I was about to continue a teaching on the secret of David in our church when the Holy Spirit led me to your article via the internet. I AM SO BLESSED! When the Holy Spirit led me to announce this study, I knew this is something I needed to know. I knew there is something in the past of David that has shaped him for the future that we see. I couldn’t see it until about 2 hours before the Bible Study time after reading your thoughts. THANK YOU. THANK YOU SO MUCH. In Jesus all veils are taken away so we may understand hidden mysteries. I look forward to the revival this teaching will start in our centre. God specializes in setting our feet upon the rock. Thanks! Thanks!!


  14. Carolyn Doby says

    Sorry, but weighing the meaning of scripture by other scriptures is the safest way to determine meaning. In Ps 86:16, David states, “give thy strength unto thy servant,
    and save the son of thine handmaid”, clearly defining his mother as a servant of God. He does it again in Ps 116:16, “O Lord, truly I am thy servant; I am thy servant, and the son of thine handmaid.” So, if indeed you want to take the literal interpretation of his being “conceived in sin,” then perhaps Jessee raped a virgin and according to law she became his wife. Also, his half sisters could have been conceived after the death and remarriage of his mother – or another of Jessee’s widows. That is all speculation and not to be taught as truth. The truth is that David’s mother was a handmaid of God.


  15. Adeniji Magbagbeola says

    Interesting indeed.
    Narrations have their shortcomings depending on who gives them and hi or her bias. This brings me to the core issue about whom Jesus Christ is. My view is that Jesus Christ is the Son of God and not a Jew being not conceived by the sexual union of a man and a woman as revealed by the narration of His birth. Jesus once ask the followers ‘ who do men say that I am?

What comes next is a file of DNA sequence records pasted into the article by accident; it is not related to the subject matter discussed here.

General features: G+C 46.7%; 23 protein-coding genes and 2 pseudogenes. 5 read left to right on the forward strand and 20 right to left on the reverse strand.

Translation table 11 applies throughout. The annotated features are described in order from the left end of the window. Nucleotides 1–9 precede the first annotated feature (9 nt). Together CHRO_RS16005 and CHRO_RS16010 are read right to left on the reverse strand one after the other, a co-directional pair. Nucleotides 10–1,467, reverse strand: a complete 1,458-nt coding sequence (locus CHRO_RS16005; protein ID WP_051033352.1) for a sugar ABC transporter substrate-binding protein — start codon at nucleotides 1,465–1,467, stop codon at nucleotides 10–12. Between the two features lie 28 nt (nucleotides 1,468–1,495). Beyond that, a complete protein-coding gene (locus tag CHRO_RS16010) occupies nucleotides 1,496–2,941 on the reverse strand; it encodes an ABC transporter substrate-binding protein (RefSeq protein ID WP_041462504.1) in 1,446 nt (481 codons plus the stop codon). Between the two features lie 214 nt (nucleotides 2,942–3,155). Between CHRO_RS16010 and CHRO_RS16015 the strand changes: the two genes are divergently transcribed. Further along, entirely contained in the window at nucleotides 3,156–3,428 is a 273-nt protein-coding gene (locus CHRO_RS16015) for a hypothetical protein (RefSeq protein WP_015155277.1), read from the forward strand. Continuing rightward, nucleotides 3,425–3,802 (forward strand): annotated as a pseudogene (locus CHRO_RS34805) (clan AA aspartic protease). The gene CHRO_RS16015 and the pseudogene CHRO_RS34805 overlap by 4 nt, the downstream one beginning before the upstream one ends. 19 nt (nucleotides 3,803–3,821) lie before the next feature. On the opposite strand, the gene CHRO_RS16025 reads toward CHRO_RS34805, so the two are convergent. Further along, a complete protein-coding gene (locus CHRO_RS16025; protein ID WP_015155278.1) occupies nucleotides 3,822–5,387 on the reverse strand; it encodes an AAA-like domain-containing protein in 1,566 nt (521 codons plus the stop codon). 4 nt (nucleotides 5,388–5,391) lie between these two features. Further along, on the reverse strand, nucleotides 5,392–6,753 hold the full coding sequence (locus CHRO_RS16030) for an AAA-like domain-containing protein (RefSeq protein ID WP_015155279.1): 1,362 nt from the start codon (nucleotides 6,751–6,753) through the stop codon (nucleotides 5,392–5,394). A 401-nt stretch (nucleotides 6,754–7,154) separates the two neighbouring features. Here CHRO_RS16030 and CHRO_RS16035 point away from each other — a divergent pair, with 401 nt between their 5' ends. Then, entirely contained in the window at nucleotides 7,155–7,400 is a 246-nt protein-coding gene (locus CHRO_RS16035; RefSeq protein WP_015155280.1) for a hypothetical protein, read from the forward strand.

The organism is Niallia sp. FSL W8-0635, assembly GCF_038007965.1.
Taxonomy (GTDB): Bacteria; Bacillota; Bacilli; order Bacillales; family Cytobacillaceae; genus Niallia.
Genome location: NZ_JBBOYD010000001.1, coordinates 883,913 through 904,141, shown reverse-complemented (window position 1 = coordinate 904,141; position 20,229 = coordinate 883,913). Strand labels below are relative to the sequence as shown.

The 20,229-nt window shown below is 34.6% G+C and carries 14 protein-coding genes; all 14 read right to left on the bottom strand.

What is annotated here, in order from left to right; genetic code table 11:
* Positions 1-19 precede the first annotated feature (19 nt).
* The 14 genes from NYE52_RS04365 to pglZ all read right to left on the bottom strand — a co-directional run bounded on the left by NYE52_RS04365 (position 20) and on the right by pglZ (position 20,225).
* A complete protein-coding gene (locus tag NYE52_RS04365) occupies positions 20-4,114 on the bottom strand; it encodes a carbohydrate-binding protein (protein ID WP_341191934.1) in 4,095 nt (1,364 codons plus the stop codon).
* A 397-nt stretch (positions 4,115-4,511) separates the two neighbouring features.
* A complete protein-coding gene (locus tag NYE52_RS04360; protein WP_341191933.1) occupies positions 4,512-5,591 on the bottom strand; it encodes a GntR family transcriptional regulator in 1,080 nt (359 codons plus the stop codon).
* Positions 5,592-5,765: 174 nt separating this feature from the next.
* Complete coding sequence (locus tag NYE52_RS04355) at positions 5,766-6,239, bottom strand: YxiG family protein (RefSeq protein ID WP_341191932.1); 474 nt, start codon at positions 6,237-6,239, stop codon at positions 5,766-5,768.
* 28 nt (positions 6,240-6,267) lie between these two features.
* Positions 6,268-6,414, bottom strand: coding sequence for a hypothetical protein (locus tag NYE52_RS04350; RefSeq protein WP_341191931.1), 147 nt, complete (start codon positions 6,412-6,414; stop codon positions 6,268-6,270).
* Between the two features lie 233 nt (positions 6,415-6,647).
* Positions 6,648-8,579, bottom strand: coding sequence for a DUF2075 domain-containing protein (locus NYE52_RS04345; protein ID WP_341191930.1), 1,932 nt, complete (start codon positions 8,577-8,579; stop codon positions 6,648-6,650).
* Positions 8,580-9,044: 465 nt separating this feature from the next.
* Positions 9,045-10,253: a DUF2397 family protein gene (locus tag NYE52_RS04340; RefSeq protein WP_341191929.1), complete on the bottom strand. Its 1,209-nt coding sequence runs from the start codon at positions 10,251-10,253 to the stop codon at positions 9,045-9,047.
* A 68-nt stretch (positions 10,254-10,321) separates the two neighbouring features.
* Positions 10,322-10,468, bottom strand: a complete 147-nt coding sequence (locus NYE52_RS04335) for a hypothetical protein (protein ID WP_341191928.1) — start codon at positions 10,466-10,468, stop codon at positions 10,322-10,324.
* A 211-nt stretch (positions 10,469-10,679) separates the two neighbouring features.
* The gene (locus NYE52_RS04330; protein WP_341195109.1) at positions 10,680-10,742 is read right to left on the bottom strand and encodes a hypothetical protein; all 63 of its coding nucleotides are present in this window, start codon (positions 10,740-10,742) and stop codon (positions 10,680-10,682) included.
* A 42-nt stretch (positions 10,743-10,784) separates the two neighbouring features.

I subdmit that Jesus is the Son of God and all of us who believe are heirs to the coming Kingdom if not then all except the Jews who believe are the most miserable


  16. Gbenga Olaifa says

    What an explosive, comprehensive, expository and informative article! Kudos to the writer…but the truth be told, David is the son of Jesse and biblical inferences established that Jesus Christ emerged from same lineage. We really do not need to be canally minded in interpreting the antecedence of David’s birth, but rather, should require help of the Holy Spirit of God in inquiring about the real truth that lay thereon. Above all, God is not a respecter of persons and will always take delight in using ONLY those whose hearts truly thirst for him – just as he did in the lifes of David, Joseph, Moses, Jephtah, Saul (who later became Paul), etc. God bless you all!
    Gbenga Olaifa, Lagos – Pastor, Bible Teacher and Marriage Counsellor.


  17. Oladipupo Paul A says

    Let me confess that I’m highly enriched by the content of this article and the following comments of people both in support and as well as in opposition to the writer’s standpoint. May the Lord teach us how to divide His word rightly in Christ Name.
    Oladipupo Paul, Ise-Ekiti, Nigeria.


  18. Dr.MELCHIZEDEK DEVASIKHAMONY BSc,BDS,BTh,FRSH,PhD. Doctor, Scientist, Bible Teacher and Evangelist. says

    Wow! Amazing! Thanks Brother Dean Smith. Once again thank you for such an eye opening article. Thanks also for the comments. I really enjoyed reading your article and the comments given by all the readers.

    I believe that because David said “And in sin my mother conceived me” Psalm 51:5 (literally an “act of sin”). Since relations between a married man and woman is not considered sin, then something else must have happened.
    David did not try to cover up what had happened. In Ps 86:16, David states, “give thy strength unto thy servant, and save the son of thine handmaid”, clearly defining his mother as a servant of God. He does it again in Ps 116:16, “O Lord, truly I am thy servant; I am thy servant, and the son of thine handmaid.” So, if indeed you want to take the literal interpretation of his being “conceived in sin,” then perhaps Jessee raped a virgin and according to law she became his wife. Also, his half sisters could have been conceived after the death and remarriage of his mother.

    David had two half-sisters (Zeruiah, Abigail)…..:
    1CHR 2:13-16 13 “And Jesse begat his firstborn Eliab, and Abinadab the second, and Shimma the third, 14 Nethaneel the fourth, Raddai the fifth, 15 Ozem the sixth,